In common law jurisdictions discovery is widely recognised as a “continuing obligation.” The same would apply in civil law jurisdictions: if a document that came to light post-discovery is perceived to be relevant and a party wanted to rely upon it, it would and should be produced and entered into the record albeit late (subject always to the right of the tribunal to exclude late evidence).
If document production has been undertaken pursuant to the IBA Rules the categories of document will be firstly, a document upon which a party wishes to rely and, secondly, those produced pursuant to a Request for Production which generally be those perceived to be helpful to another party. In light of a witness statement or expert report a party may realise that it has an additional document that it wishes to rely upon or the process of taking witness statements reveals that a witness has a document that a party wishes to use. In these circumstances the document should be produced to the other parties promptly. Any tactical withholding or delayed production is unlikely to be viewed favourably by the tribunal.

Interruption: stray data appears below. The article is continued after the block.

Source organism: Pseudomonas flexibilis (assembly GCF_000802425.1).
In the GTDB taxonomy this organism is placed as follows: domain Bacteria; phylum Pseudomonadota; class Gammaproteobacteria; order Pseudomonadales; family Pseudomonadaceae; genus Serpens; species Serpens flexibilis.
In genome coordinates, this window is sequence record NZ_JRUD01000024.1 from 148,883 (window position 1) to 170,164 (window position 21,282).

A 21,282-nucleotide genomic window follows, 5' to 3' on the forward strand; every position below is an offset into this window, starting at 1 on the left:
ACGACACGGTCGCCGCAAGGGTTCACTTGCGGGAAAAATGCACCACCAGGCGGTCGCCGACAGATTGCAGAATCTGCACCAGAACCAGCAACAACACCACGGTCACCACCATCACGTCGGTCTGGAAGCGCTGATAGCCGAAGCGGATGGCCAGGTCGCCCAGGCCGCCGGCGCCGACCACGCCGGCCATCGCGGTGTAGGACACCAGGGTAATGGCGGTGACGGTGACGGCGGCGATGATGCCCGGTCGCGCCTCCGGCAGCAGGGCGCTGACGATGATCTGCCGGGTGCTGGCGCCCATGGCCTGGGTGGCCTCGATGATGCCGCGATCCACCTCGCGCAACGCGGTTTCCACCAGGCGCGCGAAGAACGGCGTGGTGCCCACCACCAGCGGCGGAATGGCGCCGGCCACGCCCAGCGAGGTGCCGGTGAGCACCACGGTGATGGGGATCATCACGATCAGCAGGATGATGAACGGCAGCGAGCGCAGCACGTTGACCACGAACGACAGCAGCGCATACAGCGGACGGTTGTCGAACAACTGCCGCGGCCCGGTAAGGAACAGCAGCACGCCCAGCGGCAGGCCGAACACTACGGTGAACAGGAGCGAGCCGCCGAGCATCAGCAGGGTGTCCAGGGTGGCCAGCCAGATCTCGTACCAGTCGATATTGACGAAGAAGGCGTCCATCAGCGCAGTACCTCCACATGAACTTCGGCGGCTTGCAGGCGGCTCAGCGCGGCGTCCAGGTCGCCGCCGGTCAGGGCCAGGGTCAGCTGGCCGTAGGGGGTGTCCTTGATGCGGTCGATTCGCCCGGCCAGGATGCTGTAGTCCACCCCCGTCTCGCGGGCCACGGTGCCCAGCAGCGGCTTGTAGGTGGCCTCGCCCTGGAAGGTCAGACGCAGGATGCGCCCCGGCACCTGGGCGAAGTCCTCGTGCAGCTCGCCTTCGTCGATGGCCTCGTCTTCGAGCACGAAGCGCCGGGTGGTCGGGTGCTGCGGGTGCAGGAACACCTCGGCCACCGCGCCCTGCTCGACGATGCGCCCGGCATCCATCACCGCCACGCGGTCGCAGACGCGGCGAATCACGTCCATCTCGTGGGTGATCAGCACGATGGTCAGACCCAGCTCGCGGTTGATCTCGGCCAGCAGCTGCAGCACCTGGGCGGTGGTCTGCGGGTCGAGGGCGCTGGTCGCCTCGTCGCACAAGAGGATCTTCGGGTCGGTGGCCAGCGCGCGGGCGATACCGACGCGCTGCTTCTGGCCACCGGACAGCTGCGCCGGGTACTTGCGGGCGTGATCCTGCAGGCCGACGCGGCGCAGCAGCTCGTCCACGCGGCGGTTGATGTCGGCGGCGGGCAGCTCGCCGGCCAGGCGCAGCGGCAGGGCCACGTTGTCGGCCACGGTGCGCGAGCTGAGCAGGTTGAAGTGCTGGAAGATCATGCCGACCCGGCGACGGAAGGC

If a party has been obliged to produce documents pursuant to a Request to Produce and subsequently comes across a document that is responsive to the Request then, again, that should be produced promptly.
In each case a party producing documents late should tender an explanation for the delay consistent with the IBA obligation to undertake document production in good faith.
Article 3(11) of the IBA Rules recognises this concept that something relevant may come to light after the original round of document production but equally seeks to prevent abuse by permitting additional document production after documents produced by another party, witness statements, expert reports or the submissions of another party – but only within a defined time period.